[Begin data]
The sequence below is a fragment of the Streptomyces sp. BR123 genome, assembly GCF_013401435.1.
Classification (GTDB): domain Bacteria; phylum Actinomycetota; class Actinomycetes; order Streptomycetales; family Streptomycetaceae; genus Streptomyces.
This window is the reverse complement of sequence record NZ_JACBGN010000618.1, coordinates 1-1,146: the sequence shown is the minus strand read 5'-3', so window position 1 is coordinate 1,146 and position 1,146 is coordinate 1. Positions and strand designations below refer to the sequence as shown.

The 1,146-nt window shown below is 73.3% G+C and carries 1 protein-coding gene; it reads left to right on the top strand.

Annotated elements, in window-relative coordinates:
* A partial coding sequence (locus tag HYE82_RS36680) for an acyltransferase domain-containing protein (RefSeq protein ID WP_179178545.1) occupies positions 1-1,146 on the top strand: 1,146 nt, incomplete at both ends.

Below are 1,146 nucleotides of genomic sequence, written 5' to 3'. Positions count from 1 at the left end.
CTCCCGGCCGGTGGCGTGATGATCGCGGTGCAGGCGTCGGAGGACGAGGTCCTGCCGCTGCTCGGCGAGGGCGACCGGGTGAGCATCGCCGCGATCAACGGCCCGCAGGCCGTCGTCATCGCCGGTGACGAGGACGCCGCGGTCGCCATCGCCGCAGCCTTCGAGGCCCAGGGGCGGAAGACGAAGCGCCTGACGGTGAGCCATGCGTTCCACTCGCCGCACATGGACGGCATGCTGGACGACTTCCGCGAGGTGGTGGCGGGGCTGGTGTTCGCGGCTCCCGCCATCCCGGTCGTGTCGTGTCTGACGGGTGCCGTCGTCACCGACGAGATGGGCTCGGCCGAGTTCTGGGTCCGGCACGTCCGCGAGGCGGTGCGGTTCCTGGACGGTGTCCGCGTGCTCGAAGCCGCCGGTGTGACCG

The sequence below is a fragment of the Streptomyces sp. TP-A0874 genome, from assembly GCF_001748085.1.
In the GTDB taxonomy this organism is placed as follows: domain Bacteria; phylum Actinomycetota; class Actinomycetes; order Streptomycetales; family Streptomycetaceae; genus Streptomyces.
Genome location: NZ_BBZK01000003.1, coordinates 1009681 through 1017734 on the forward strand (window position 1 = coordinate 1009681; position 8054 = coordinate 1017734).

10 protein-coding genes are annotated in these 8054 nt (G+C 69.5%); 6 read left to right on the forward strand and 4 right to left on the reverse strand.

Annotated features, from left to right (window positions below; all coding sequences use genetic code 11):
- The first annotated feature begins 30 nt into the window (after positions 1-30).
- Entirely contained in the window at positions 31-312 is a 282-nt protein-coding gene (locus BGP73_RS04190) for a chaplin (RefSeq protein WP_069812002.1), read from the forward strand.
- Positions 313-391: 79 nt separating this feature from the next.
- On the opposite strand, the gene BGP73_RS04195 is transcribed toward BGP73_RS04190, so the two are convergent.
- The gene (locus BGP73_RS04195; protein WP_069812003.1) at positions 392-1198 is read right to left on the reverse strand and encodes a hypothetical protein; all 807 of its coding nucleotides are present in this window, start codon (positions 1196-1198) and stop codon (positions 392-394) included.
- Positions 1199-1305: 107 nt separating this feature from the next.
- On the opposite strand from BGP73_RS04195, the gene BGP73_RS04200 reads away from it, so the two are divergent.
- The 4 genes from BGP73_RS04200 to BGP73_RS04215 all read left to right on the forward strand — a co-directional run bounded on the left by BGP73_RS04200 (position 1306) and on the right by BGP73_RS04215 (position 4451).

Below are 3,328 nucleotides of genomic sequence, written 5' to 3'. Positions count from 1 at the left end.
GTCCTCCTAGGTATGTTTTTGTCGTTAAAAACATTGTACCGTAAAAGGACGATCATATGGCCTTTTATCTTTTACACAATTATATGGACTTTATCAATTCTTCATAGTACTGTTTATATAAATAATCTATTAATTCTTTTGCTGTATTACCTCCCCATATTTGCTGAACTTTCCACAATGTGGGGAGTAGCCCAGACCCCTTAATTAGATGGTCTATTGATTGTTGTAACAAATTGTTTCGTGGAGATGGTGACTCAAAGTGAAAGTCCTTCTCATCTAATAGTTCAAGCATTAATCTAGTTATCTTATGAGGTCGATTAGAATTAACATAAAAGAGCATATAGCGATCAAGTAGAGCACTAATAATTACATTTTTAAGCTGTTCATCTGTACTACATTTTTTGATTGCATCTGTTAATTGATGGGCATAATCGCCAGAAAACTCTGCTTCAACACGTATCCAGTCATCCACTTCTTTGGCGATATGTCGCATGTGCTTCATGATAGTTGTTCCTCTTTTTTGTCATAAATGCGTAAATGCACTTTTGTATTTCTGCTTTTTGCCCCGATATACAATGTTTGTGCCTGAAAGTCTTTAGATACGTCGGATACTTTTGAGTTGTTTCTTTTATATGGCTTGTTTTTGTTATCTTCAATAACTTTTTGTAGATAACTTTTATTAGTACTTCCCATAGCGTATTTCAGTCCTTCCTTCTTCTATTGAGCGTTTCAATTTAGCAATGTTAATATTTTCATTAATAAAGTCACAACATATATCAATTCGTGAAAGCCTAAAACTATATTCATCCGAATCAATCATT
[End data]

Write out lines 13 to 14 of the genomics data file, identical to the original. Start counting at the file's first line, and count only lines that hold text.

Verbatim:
Annotated features, from left to right (window positions below; all coding sequences use genetic code 11):
- The first annotated feature begins 30 nt into the window (after positions 1-30).